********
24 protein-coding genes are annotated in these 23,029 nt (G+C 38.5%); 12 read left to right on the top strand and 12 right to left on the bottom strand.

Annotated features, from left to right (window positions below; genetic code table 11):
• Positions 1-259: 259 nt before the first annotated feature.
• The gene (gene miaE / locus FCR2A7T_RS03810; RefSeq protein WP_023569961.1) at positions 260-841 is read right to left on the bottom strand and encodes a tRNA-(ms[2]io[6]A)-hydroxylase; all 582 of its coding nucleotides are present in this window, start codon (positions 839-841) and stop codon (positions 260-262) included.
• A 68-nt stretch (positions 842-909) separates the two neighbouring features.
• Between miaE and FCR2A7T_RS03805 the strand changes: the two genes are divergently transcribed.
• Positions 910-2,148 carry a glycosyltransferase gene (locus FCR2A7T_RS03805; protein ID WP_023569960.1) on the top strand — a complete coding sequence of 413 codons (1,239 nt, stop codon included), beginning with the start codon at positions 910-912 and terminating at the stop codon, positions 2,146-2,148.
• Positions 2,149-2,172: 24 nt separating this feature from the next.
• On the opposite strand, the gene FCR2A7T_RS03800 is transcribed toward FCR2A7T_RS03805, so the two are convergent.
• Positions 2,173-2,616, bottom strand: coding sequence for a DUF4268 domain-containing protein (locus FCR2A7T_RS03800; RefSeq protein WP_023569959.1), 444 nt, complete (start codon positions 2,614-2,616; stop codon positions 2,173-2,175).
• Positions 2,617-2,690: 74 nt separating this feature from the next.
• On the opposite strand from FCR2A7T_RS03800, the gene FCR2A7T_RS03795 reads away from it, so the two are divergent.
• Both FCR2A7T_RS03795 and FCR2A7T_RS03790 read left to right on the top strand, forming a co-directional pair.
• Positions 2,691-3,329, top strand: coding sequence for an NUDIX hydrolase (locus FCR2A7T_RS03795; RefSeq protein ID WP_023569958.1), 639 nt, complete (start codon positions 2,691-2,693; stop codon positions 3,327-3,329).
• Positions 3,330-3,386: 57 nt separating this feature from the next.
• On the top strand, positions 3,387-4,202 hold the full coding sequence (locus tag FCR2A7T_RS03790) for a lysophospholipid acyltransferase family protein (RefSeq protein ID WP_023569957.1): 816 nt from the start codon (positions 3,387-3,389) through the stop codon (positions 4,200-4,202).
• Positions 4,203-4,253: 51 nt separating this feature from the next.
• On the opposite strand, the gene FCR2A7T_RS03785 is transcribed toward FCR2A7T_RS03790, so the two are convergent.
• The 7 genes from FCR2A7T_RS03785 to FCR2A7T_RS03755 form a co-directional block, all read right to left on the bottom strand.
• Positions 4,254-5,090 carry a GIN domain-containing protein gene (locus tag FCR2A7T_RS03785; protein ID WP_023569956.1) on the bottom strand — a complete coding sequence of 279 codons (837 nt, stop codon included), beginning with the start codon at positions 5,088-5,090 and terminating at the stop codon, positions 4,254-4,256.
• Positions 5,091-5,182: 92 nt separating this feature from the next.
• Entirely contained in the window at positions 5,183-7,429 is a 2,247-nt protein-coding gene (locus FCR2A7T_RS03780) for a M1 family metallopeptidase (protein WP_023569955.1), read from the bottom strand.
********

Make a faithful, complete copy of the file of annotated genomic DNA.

24 protein-coding genes are annotated in these 23,029 nt (G+C 38.5%); 12 read left to right on the top strand and 12 right to left on the bottom strand.

Annotated features, from left to right (window positions below; genetic code table 11):
• Positions 1-259: 259 nt before the first annotated feature.
• The gene (gene miaE / locus FCR2A7T_RS03810; RefSeq protein WP_023569961.1) at positions 260-841 is read right to left on the bottom strand and encodes a tRNA-(ms[2]io[6]A)-hydroxylase; all 582 of its coding nucleotides are present in this window, start codon (positions 839-841) and stop codon (positions 260-262) included.
• A 68-nt stretch (positions 842-909) separates the two neighbouring features.
• Between miaE and FCR2A7T_RS03805 the strand changes: the two genes are divergently transcribed.
• Positions 910-2,148 carry a glycosyltransferase gene (locus FCR2A7T_RS03805; protein ID WP_023569960.1) on the top strand — a complete coding sequence of 413 codons (1,239 nt, stop codon included), beginning with the start codon at positions 910-912 and terminating at the stop codon, positions 2,146-2,148.
• Positions 2,149-2,172: 24 nt separating this feature from the next.
• On the opposite strand, the gene FCR2A7T_RS03800 is transcribed toward FCR2A7T_RS03805, so the two are convergent.
• Positions 2,173-2,616, bottom strand: coding sequence for a DUF4268 domain-containing protein (locus FCR2A7T_RS03800; RefSeq protein WP_023569959.1), 444 nt, complete (start codon positions 2,614-2,616; stop codon positions 2,173-2,175).
• Positions 2,617-2,690: 74 nt separating this feature from the next.
• On the opposite strand from FCR2A7T_RS03800, the gene FCR2A7T_RS03795 reads away from it, so the two are divergent.
• Both FCR2A7T_RS03795 and FCR2A7T_RS03790 read left to right on the top strand, forming a co-directional pair.
• Positions 2,691-3,329, top strand: coding sequence for an NUDIX hydrolase (locus FCR2A7T_RS03795; RefSeq protein ID WP_023569958.1), 639 nt, complete (start codon positions 2,691-2,693; stop codon positions 3,327-3,329).
• Positions 3,330-3,386: 57 nt separating this feature from the next.
• On the top strand, positions 3,387-4,202 hold the full coding sequence (locus tag FCR2A7T_RS03790) for a lysophospholipid acyltransferase family protein (RefSeq protein ID WP_023569957.1): 816 nt from the start codon (positions 3,387-3,389) through the stop codon (positions 4,200-4,202).
• Positions 4,203-4,253: 51 nt separating this feature from the next.
• On the opposite strand, the gene FCR2A7T_RS03785 is transcribed toward FCR2A7T_RS03790, so the two are convergent.
• The 7 genes from FCR2A7T_RS03785 to FCR2A7T_RS03755 form a co-directional block, all read right to left on the bottom strand.
• Positions 4,254-5,090 carry a GIN domain-containing protein gene (locus tag FCR2A7T_RS03785; protein ID WP_023569956.1) on the bottom strand — a complete coding sequence of 279 codons (837 nt, stop codon included), beginning with the start codon at positions 5,088-5,090 and terminating at the stop codon, positions 4,254-4,256.
• Positions 5,091-5,182: 92 nt separating this feature from the next.
• Entirely contained in the window at positions 5,183-7,429 is a 2,247-nt protein-coding gene (locus FCR2A7T_RS03780) for a M1 family metallopeptidase (protein WP_023569955.1), read from the bottom strand.